How to Feel Your Feelings (Without Feeling Nuts!)

I recently had a conversation with a client who’s spent a great deal of time running from her feelings. Not in a “let me drown them in booze/Ben & Jerry’s/boyfriends" kinda way.
She’s smart.
Too smart, in fact.
So smart, that she can outsmart herself.

“Amita, I just don’t have time to eat well. I’m too busy with my kids, career, being amazing.” (Yes, I edited in that last part, but it went something like that anyway)

After a long list of seemingly sensible excuses. I said:

“Wow! It sounds like you’re super busy. Maybe you’re just too busy to be human.”

Client: “Well, why would I want to be human when I can be better than a human? If I don’t do all those things and I just sat around and ‘felt things’ nothing would get done.”

Me: “If you think emotions are a poor use of your time. I have 2 things to tell you:
1) Your time management skills suck.
2) We need to teach you how to feel things gently.”

(I should note that I’m usually not this blunt with clients. But as Blogs require brevity, I’m paraphrasing.)

Many of us have developed intricate coping mechanisms. Ones that might not cause devastation, but keep us stagnant, nonetheless. Often the fear that we will collapse under the weight of an emotion keeps us “busy” with other things. Don’t get me wrong, I love a good distraction. I just checked my phone twice while writing this post. But let’s do a short-term/long-term cost-benefit analysis of not feeling emotions:

  • Short-term impact of not feeling emotions-Awesome! Don’t have to feel icky, sad, or scared.
  • Long-term impact of not feeling emotions- No Bueno. Results in self-sabotage, poor decisions, and anxiety.

The good news is that you don’t have to stay in bed for a week and cry. You can feel things gently.

Here’s How:

  1. Notice it. Bring your awareness off of your iPone and to yourself. Are you feeling discomfort? Don’t worry about the “why,” just notice it.
  2. Name it. So often we lump emotions into one big bag of crap. Take time to differentiate them. For example, before a big work meeting you might feel “bad.” Break that down into parts. Is it anxiety? Is it nervousness? Is it excitement?
  3. Accept it. It seems contradictory, but feeling an emotion actually helps to process it out of you. Notice it and allow it to pass through you, flowing like a river. You don’t need to “do” or “fix” anything, just feel it. Often, we jump straight to a distraction or solution to make the feeling stop. By avoiding the feeling, it gets backed up in us (emotional constipation.)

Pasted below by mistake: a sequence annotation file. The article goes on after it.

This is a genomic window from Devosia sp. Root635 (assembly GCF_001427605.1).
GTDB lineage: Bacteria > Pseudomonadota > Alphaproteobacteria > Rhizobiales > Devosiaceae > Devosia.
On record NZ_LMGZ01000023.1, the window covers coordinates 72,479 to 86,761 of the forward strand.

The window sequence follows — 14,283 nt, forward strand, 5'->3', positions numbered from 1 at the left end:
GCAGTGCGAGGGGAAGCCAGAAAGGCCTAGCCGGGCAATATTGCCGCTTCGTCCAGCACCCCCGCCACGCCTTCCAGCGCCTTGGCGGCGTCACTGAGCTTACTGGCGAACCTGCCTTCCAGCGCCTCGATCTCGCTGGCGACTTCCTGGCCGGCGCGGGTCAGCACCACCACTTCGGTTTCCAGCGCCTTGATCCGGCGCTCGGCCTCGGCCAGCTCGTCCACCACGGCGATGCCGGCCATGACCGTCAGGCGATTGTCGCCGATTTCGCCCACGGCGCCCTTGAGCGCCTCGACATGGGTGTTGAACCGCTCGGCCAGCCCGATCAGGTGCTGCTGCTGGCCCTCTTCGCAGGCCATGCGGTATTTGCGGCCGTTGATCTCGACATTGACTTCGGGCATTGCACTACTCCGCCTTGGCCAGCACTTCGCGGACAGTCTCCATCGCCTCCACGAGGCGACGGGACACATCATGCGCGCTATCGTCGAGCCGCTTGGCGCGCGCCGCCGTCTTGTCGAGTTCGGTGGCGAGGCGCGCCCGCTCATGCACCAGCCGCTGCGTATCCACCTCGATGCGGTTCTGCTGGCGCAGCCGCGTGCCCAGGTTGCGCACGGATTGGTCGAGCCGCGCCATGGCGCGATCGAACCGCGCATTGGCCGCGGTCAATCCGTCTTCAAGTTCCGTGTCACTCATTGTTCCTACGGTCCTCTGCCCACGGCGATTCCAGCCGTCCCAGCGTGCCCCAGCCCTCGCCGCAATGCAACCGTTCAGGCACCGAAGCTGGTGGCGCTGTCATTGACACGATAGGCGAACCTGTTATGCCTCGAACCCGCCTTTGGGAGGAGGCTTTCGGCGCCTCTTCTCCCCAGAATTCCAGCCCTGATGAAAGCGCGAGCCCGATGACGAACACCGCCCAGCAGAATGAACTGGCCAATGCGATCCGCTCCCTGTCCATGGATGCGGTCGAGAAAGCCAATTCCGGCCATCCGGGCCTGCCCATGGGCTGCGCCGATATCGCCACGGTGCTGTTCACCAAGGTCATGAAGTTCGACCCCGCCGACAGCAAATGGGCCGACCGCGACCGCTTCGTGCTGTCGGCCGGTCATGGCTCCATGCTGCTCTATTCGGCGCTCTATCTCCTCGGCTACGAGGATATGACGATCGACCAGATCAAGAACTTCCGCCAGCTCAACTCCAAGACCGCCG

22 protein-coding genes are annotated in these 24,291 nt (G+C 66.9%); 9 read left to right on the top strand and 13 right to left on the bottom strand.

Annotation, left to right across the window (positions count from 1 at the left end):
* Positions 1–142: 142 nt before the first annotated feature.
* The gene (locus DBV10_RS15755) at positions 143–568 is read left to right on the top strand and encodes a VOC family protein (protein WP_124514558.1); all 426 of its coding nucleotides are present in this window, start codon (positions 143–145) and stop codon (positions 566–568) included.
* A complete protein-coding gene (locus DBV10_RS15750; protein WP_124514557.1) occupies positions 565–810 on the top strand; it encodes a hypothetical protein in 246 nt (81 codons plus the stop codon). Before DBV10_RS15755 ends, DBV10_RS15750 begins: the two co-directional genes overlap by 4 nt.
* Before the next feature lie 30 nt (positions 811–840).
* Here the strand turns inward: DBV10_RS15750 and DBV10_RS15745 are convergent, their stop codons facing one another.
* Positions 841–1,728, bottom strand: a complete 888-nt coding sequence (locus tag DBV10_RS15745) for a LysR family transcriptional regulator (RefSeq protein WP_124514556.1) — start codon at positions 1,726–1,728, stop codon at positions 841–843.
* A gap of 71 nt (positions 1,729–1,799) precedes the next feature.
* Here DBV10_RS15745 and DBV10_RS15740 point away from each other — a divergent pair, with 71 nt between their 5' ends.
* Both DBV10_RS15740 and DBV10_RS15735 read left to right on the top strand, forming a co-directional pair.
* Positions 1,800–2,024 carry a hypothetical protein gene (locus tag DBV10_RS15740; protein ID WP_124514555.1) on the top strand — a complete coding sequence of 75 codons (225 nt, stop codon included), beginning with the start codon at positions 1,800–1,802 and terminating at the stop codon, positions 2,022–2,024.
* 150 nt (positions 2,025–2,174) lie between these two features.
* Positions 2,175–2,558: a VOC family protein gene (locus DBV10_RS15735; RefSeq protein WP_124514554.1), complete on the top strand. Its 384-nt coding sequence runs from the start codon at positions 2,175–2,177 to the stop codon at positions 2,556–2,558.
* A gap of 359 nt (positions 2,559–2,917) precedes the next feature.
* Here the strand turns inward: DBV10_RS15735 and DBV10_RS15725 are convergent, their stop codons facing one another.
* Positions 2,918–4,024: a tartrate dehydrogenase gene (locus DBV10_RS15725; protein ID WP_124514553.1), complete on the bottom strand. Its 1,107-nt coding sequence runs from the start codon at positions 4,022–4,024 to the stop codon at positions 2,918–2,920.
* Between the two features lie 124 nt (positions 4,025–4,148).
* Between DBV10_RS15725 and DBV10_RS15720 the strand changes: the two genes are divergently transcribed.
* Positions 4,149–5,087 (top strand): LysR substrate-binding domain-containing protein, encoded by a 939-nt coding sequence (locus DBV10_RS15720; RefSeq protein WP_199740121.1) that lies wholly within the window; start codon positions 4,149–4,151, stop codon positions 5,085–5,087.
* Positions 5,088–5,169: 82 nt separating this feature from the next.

4. Be compassionate. Acknowledge the fact that it is completely normal to have ups and downs. Compassion isn’t the same as complacence. It’s a tool you can use to give yourself love. Whether that be through changing the words you use to describe yourself, staying present, or treating yourself like you’d treat a friend, there are many ways you can increase your self-compassion.
  5. Act on it. From a space of awareness, take action. It can be going for a walk, meditating, or calling a friend. Sometimes, action can be non-action. It can be not sending an angry text, having patience, or walking away.

Feeling our feelings isn’t something we’re taught in school. It makes sense that we suck at it.
We've emphasized learning skills that are “marketable,” and ignored the ones that make us happy.
Isn't it time we changed that?

My advice?
Be gentle. Be brave. Be compassionate. 

The Words That Seal Our Fate

I was talking with a friend last night who decided to give me unsolicited advice. I, like most people, don’t take kindly to this. In fact, it annoys the shit out of me. In an effort to change the conversation to more neutral territory, I decided to fall on my sword and say, “Yeah, that’s just who I am. I don’t deal well with stress. Transitions kill me, but at least I know that.”

Immediately after I said it, I had a strange feeling in the pit of my stomach. I felt like I had just sealed my fate. Let me explain.

One of our greatest strengths is the capacity to grow, to assess our current situation and make choices that align with what we truly want. But it’s hard to do that when we carelessly “accept” false notions of ourselves.

And that brings me to the subject of acceptance. I often think that self-acceptance is a funny phrase. It straddles two worlds: the world of self-love and the world of complacence. I’m all about accepting my true self, but I’m not okay when what I’m accepting is a self-imposed limitation that’s based on past fears or shit my mom told me.

Phrases like, “’well that’s just who I am” sound a lot like awareness until you hear the rest of the sentence:

  • “…the type of person who doesn’t follow though”
  • “…a girl who needs the trendiest outfit”
  • “…a jealous boyfriend”

Because ultimately, none of that is actually acceptance from a place of love, it’s complacence from a place of fear. Self-knowledge is the first step to taking personal responsibility, but if you quit there, you’re doomed to continue a pattern that doesn’t serve you.


Because until you truly own your shit, the words you use are a self-fulfilling prophecy. An incantation that says, “Hey world, this is what I expect. Don’t give me anything more or anything less. I’m determined to stay _____________ (the victim, the under-achiever, the pot-smoking-unemployed-lives-with-my-parents-type-of-guy)

The Takeaway: The shit you say is the shit you believe. Choose words that shape your future, not ones that keep you stuck. 

What are the words you choose that seal your fate? I'd love to hear from you! Email me or share with the community in the Comments Section below.